Boris Thomas, JD, PhD

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BFF, Buddy or NOT - Part 1

Over time, long-standing friendships accrue valuable shared experiences, including the celebration of milestones and, of course, mutual caring.  But like all relationships, whether based in career, romance, family or other community, friendships are lived day in and day out.  In this two part series, I take a look at ways to explore the meaning of your friendships and to contemplate the benefits versus the challenges.  Following is a real question based on a real situation.


I'm frustrated with one of my college buddies. Our friendship hit the skids because I got tired of having to "chase him down."  We'd do stuff, then I'd reach out to him and get crickets--not even a short text back.  He'd surface months later, saying he had been busy, wasn't feeling well, was stressed out, etc.  We reconnected last year, and the same thing is happening again.  I don't want to toss out a 20 year friendship, but I'm tired.  Any thoughts?


Examine Your Expectations and Needs

This is a good rule for all relationships.  It seems as though your friend, over many years, has shown you how he operates.  Are you expecting him to behave differently than he has in the past?  If so, what did he do or tell you that would make you think that his patterns would change?  If you haven't been given any sense that things were going to be different, then you're probably setting yourself up for disappointment.  Men and women are acculturated to think about and express themselves differently in friendships, but there are basic tenets that apply to both.  Ask yourself these three questions, and reflect on how your friendship works:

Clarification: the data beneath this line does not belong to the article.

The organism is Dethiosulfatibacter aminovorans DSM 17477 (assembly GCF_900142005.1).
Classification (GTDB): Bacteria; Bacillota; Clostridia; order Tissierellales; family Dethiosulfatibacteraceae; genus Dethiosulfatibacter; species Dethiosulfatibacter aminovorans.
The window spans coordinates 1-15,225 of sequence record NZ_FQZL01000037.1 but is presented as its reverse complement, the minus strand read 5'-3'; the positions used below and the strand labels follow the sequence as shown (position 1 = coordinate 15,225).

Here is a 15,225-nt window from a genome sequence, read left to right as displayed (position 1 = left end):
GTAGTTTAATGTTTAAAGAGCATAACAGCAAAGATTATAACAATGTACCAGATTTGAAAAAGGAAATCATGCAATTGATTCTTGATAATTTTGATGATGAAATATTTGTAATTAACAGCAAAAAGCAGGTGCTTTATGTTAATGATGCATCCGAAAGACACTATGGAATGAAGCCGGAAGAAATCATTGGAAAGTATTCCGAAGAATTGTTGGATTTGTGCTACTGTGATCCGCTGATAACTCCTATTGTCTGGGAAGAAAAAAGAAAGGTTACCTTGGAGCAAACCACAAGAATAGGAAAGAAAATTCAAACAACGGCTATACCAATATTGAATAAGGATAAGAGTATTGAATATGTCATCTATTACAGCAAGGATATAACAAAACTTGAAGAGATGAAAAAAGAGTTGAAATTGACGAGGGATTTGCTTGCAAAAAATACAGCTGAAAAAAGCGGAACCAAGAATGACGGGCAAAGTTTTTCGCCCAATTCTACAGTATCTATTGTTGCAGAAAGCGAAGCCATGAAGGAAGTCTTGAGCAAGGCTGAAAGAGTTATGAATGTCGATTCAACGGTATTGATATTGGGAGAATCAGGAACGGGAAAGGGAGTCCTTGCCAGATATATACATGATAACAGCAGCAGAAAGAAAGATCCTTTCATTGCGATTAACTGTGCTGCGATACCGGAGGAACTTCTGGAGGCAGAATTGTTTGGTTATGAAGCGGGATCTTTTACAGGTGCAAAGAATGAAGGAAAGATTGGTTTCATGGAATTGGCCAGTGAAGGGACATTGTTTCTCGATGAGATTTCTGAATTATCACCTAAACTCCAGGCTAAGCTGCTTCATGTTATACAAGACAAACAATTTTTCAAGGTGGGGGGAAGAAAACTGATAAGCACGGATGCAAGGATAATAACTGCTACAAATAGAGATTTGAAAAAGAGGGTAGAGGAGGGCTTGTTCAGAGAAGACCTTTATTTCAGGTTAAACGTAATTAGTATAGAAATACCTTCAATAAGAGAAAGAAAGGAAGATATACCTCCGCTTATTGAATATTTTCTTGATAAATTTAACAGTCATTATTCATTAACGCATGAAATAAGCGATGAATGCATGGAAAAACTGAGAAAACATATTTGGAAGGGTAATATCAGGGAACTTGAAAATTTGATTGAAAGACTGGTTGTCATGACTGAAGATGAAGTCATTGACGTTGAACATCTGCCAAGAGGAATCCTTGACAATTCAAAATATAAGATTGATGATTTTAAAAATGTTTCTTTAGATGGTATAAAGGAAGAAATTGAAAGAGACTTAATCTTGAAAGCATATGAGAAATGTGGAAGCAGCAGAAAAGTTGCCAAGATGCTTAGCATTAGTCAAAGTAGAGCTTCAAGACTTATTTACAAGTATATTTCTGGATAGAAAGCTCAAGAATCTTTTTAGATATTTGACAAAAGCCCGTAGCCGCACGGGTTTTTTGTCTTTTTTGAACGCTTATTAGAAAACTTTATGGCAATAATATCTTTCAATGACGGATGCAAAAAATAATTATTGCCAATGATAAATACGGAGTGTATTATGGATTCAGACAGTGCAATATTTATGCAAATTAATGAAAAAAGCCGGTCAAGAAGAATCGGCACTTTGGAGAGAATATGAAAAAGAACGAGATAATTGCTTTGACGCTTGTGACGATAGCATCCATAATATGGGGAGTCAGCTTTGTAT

• What did you get from the friendship in the past?  

  • Has that changed, and if so, what are you getting now?

  • What do you want/need from the friendship going forward?

Know the Genesis of Your Friendship

Sometimes we are bound to friends because of intense shared experiences such as childhood, college or work.  Other friends come into our lives through our families and mutual acquaintances, the new friendships growing based on common interests and attitudes, but also boosted by the connective tissue of a shared social network.  Some friendships are unicorns, born out of the most unexpected or random circumstances.  

  • All friendships are not created equal. 

  • We usually get a specific need met by each friend and, likewise, we provide something special to each of our friends.  

  • What we need from and are willing to give to friends evolves.  What you both needed when you met may not match what you need now.

Determine the "Rhythm" of the Relationship

From year to year, does the friendship have seasonal highs and lows?  Maybe your pal is flexible and easy to hang out with during the spring and summer, then not so available once the fall rolls around?  Do you have a particular event or set of activities, like college football or book club memberships, that you historically have done together?  Does her attention drop off once you've completed those activities?  What do you know about the other parts of his life--work, school, spouse, children--that place demands on him?  What are your respective communication styles?  You may be an email and phone person.  She may be interested in doing, and less keen on communication between your get-togethers.  After you answer these questions, assess whether you're content with the quality and quantity of time that you're able to spend with each other.

Coming next . . .  BFF, Buddy or NOT - Part 2

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